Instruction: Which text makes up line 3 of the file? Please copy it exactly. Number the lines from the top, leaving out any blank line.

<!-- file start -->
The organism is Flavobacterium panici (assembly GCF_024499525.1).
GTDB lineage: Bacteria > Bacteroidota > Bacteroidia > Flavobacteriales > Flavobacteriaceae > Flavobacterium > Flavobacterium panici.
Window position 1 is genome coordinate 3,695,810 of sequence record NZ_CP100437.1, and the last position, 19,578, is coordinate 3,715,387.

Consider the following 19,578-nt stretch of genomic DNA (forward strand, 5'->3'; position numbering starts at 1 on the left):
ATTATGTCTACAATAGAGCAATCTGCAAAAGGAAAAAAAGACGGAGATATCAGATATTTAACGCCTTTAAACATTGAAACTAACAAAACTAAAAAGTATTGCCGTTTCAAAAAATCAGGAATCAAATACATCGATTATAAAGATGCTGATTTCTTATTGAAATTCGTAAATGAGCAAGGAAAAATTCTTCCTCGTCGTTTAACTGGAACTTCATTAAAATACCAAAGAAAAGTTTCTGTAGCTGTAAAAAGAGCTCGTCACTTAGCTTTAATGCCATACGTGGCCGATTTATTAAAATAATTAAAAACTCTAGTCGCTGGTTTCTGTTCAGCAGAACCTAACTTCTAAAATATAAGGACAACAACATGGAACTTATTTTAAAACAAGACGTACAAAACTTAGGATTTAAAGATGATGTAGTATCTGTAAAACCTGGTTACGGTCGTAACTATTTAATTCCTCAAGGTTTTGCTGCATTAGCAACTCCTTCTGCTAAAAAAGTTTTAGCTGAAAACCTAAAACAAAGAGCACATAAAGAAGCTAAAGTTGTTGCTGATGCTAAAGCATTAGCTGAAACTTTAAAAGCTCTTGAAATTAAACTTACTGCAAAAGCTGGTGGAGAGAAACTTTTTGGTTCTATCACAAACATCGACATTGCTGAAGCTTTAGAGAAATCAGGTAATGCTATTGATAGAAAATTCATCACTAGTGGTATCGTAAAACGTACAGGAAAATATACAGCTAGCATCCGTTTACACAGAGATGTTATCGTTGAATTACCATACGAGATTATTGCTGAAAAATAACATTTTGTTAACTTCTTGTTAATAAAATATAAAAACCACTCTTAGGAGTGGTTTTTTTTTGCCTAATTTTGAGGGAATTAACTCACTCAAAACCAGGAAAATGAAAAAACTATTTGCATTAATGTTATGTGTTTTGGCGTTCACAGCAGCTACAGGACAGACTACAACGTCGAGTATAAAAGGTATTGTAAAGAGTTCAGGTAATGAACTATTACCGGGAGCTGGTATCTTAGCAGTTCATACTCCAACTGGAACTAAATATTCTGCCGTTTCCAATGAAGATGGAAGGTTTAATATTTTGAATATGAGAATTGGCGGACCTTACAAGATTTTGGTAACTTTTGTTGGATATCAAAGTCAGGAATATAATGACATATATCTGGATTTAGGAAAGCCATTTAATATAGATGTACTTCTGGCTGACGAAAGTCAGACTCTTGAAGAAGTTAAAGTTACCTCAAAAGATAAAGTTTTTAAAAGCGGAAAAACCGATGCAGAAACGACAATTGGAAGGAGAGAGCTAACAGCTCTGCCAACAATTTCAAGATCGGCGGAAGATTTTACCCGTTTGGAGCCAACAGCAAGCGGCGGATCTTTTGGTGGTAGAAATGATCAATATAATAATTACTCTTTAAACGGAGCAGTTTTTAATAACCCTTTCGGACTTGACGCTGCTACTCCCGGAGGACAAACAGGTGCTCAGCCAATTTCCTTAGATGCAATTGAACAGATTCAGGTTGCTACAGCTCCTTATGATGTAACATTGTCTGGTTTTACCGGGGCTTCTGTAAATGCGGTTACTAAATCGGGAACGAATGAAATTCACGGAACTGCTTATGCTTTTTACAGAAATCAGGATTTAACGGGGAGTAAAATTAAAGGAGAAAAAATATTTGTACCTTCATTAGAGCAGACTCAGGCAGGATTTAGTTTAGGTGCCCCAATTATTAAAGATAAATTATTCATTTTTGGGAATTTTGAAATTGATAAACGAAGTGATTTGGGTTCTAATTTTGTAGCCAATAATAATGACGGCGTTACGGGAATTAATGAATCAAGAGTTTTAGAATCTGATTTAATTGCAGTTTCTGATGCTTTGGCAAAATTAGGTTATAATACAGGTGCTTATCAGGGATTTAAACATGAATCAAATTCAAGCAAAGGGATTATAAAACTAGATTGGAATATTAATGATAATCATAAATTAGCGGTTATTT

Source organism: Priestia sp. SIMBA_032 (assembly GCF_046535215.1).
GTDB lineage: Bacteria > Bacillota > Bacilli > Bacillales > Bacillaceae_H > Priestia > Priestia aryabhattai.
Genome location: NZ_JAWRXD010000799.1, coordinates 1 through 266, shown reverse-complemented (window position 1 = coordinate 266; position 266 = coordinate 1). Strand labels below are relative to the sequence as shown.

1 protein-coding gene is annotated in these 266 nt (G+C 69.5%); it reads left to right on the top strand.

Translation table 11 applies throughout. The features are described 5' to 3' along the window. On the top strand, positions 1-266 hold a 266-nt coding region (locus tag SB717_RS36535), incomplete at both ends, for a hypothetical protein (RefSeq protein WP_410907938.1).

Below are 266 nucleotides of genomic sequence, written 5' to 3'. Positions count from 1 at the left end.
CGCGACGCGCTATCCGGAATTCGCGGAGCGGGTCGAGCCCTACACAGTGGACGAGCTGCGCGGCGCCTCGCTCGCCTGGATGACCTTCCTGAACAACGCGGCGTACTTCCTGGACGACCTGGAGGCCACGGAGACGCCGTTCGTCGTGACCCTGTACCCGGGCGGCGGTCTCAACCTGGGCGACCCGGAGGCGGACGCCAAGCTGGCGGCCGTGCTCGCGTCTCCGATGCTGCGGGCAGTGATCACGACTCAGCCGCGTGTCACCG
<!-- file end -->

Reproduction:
Window position 1 is genome coordinate 3,695,810 of sequence record NZ_CP100437.1, and the last position, 19,578, is coordinate 3,715,387.